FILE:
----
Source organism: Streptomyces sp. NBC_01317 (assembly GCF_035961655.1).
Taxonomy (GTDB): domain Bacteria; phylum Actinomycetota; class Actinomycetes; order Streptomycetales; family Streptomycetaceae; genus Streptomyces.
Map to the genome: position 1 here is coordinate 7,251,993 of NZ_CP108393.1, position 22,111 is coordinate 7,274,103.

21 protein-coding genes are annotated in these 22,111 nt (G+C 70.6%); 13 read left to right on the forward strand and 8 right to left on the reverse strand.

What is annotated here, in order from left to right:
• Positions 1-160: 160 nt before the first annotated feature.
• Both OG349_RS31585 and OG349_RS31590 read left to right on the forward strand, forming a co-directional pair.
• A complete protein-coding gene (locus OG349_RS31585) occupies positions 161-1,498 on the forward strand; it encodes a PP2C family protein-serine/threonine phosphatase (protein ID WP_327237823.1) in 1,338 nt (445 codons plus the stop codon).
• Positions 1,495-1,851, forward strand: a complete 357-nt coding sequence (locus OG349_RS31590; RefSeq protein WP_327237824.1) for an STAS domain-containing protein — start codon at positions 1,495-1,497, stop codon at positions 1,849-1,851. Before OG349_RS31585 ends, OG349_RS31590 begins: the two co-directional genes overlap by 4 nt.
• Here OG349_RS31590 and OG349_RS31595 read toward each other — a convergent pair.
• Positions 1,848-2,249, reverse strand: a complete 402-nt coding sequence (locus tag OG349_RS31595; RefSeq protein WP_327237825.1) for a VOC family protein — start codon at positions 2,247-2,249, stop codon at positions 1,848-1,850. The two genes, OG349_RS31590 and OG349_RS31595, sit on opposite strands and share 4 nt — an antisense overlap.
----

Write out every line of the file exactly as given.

Source organism: Streptomyces sp. NBC_01317 (assembly GCF_035961655.1).
Taxonomy (GTDB): domain Bacteria; phylum Actinomycetota; class Actinomycetes; order Streptomycetales; family Streptomycetaceae; genus Streptomyces.
Map to the genome: position 1 here is coordinate 7,251,993 of NZ_CP108393.1, position 22,111 is coordinate 7,274,103.

21 protein-coding genes are annotated in these 22,111 nt (G+C 70.6%); 13 read left to right on the forward strand and 8 right to left on the reverse strand.

What is annotated here, in order from left to right:
• Positions 1-160: 160 nt before the first annotated feature.
• Both OG349_RS31585 and OG349_RS31590 read left to right on the forward strand, forming a co-directional pair.
• A complete protein-coding gene (locus OG349_RS31585) occupies positions 161-1,498 on the forward strand; it encodes a PP2C family protein-serine/threonine phosphatase (protein ID WP_327237823.1) in 1,338 nt (445 codons plus the stop codon).
• Positions 1,495-1,851, forward strand: a complete 357-nt coding sequence (locus OG349_RS31590; RefSeq protein WP_327237824.1) for an STAS domain-containing protein — start codon at positions 1,495-1,497, stop codon at positions 1,849-1,851. Before OG349_RS31585 ends, OG349_RS31590 begins: the two co-directional genes overlap by 4 nt.
• Here OG349_RS31590 and OG349_RS31595 read toward each other — a convergent pair.
• Positions 1,848-2,249, reverse strand: a complete 402-nt coding sequence (locus tag OG349_RS31595; RefSeq protein WP_327237825.1) for a VOC family protein — start codon at positions 2,247-2,249, stop codon at positions 1,848-1,850. The two genes, OG349_RS31590 and OG349_RS31595, sit on opposite strands and share 4 nt — an antisense overlap.